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United States Department of Agriculture

Agricultural Research Service

Title: Model Abstraction Techniques: An Overivew of Applications in Agricultural Contaminant

Authors
item Pachepsky, Yakov
item Van Genuchten, Martinus
item Guber, Andrey - ARS,VISITING SCIENTIST
item Simunek, Jiri - U.OF RIVERSIDE, CA
item Schaap, Marcel - USDA,ARS,RIVERSIDE,CA

Submitted to: Meeting Abstract
Publication Type: Abstract Only
Publication Acceptance Date: June 1, 2004
Publication Date: September 25, 2004
Citation: Pachepsky, Y.A., Van Genuchten, M.T., Guber, A., Simunek, J., Schaap, M. 2004. Model abstraction techniques: an overivew of applications in agricultural contaminant. [Meeting Abstract]. European Society of Ecological Modeling Conference, September 27th- October 1, 2004, Bled, Slovenia. Paper No. 66, CD-ROM.

Technical Abstract: Model abstraction is a methodology for reducing the complexity of a simulation model while maintaining the validity of the simulation results with respect to the question that the simulation is being used to address. The need for model abstraction has been recognised in simulations of complex systems that show that increased level of detail does not necessarily imply increased accuracy of simulation results, but usually increases computational complexity and/or data collection burden, and may make simulation results more difficult to interpret. Model abstraction explicitly deals with uncertainties in model structure. We introduce and characterize main model abstraction techniques. An example of MA application will be presented that shows that (a) model abstractions enable risk assessments to be run and analyzed with much quicker turnaround, with the potential for allowing further analyses of problem sensitivity and uncertainty, and (b) model abstraction enhances communication as simplifications that result from appropriate model abstractions may make the description of the problem more easily relayed to and understandable by others, including decision-makers and the public. It is often imperative to explicitly acknowledge the abstraction strategy used and its inherent biases, so that the modeling process is transparent and tractable.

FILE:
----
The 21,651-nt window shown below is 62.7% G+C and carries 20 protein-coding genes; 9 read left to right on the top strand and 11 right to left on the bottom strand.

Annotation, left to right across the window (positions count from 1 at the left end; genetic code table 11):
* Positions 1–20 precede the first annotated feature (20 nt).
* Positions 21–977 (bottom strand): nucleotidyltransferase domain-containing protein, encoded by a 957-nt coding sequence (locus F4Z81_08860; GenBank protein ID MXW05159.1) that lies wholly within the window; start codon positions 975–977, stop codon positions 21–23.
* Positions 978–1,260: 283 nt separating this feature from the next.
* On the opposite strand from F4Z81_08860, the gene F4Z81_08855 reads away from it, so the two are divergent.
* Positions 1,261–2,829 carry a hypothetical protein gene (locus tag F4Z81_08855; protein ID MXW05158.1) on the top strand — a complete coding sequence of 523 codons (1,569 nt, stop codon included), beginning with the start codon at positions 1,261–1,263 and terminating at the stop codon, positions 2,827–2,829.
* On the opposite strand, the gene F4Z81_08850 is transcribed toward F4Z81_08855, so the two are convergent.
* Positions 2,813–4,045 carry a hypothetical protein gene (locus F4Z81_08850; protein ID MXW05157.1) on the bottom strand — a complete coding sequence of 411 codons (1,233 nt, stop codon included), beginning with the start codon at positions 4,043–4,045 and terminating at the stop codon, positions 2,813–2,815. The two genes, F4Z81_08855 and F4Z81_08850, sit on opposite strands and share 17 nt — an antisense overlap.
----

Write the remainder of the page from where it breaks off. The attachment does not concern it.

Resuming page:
Last Modified: 12/18/2014
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